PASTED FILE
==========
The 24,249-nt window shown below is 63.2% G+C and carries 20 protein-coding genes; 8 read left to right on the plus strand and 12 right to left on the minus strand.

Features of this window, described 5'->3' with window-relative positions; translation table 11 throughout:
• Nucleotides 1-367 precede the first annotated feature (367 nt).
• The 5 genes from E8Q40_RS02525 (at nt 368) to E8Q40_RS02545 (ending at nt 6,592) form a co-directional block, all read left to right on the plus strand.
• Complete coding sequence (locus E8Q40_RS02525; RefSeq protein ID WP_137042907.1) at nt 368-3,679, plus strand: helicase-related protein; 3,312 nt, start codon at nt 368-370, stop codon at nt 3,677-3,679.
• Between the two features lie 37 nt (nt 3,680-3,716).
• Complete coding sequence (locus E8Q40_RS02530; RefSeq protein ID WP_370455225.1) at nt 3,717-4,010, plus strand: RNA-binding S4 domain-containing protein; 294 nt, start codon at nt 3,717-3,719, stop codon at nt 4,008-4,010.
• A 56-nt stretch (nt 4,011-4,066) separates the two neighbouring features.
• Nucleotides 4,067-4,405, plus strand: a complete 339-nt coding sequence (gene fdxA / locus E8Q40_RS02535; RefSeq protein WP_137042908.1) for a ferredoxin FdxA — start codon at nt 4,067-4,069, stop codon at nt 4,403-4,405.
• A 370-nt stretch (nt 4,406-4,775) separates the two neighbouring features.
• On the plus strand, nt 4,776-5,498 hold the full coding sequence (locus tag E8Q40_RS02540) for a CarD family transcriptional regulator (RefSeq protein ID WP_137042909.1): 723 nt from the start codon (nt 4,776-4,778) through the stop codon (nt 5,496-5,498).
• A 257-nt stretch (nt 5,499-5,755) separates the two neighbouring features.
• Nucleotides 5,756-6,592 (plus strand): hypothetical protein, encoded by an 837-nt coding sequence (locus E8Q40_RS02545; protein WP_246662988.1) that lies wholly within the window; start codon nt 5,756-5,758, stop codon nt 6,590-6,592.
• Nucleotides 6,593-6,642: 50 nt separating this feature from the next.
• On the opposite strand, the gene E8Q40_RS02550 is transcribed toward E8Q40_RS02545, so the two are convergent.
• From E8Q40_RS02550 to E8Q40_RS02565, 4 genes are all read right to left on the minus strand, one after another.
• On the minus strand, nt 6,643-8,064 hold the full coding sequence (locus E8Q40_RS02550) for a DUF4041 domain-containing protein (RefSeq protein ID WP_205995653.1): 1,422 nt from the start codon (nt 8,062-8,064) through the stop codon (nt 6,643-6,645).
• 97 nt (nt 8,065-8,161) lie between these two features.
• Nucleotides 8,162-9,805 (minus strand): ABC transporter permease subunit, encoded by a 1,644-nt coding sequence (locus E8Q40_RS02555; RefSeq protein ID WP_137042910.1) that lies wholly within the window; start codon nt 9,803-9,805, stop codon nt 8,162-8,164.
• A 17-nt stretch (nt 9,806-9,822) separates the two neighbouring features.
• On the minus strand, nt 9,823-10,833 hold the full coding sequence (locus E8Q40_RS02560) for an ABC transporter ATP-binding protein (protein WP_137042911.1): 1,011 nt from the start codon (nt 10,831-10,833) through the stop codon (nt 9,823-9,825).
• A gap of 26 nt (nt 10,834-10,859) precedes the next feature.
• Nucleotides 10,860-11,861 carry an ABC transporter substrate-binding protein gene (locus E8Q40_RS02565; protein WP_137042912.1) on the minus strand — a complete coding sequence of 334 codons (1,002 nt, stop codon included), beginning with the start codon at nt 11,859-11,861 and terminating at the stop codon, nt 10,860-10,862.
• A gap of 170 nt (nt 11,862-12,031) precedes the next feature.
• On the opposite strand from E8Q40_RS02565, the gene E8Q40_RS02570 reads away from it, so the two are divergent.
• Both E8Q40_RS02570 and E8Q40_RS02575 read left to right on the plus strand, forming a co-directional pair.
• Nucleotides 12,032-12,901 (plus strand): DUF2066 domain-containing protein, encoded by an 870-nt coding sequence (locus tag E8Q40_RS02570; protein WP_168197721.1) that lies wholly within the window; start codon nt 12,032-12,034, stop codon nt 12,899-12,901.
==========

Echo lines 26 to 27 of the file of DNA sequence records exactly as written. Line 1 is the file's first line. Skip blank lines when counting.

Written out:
• Both E8Q40_RS02570 and E8Q40_RS02575 read left to right on the plus strand, forming a co-directional pair.
• Nucleotides 12,032-12,901 (plus strand): DUF2066 domain-containing protein, encoded by an 870-nt coding sequence (locus tag E8Q40_RS02570; protein WP_168197721.1) that lies wholly within the window; start codon nt 12,032-12,034, stop codon nt 12,899-12,901.